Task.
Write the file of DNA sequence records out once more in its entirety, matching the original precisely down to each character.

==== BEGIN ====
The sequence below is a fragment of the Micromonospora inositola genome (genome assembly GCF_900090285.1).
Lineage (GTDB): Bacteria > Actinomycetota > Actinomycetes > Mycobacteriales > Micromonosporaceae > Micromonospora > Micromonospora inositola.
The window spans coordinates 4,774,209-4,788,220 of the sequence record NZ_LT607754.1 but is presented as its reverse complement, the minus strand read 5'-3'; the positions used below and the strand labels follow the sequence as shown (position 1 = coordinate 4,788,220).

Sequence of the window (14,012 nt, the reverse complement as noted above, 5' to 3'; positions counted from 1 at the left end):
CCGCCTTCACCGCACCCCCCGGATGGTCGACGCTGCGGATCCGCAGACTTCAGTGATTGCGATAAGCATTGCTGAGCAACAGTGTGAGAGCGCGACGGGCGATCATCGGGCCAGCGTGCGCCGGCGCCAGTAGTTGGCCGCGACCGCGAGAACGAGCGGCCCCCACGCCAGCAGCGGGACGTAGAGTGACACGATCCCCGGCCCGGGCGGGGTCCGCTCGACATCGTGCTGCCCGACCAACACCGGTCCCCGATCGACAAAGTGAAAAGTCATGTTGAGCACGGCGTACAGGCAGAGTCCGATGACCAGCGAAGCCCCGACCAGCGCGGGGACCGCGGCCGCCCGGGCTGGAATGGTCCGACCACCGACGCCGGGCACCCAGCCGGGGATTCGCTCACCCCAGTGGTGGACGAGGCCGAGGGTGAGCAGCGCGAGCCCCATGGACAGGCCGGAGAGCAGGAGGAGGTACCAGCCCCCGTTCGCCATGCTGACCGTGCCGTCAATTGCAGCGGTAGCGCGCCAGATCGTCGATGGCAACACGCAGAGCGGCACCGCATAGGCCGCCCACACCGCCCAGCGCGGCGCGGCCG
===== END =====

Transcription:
The sequence below is a fragment of the Micromonospora inositola genome (genome assembly GCF_900090285.1).
Lineage (GTDB): Bacteria > Actinomycetota > Actinomycetes > Mycobacteriales > Micromonosporaceae > Micromonospora > Micromonospora inositola.
The window spans coordinates 4,774,209-4,788,220 of the sequence record NZ_LT607754.1 but is presented as its reverse complement, the minus strand read 5'-3'; the positions used below and the strand labels follow the sequence as shown (position 1 = coordinate 4,788,220).

Sequence of the window (14,012 nt, the reverse complement as noted above, 5' to 3'; positions counted from 1 at the left end):
CCGCCTTCACCGCACCCCCCGGATGGTCGACGCTGCGGATCCGCAGACTTCAGTGATTGCGATAAGCATTGCTGAGCAACAGTGTGAGAGCGCGACGGGCGATCATCGGGCCAGCGTGCGCCGGCGCCAGTAGTTGGCCGCGACCGCGAGAACGAGCGGCCCCCACGCCAGCAGCGGGACGTAGAGTGACACGATCCCCGGCCCGGGCGGGGTCCGCTCGACATCGTGCTGCCCGACCAACACCGGTCCCCGATCGACAAAGTGAAAAGTCATGTTGAGCACGGCGTACAGGCAGAGTCCGATGACCAGCGAAGCCCCGACCAGCGCGGGGACCGCGGCCGCCCGGGCTGGAATGGTCCGACCACCGACGCCGGGCACCCAGCCGGGGATTCGCTCACCCCAGTGGTGGACGAGGCCGAGGGTGAGCAGCGCGAGCCCCATGGACAGGCCGGAGAGCAGGAGGAGGTACCAGCCCCCGTTCGCCATGCTGACCGTGCCGTCAATTGCAGCGGTAGCGCGCCAGATCGTCGATGGCAACACGCAGAGCGGCACCGCATAGGCCGCCCACACCGCCCAGCGCGGCGCGGCCG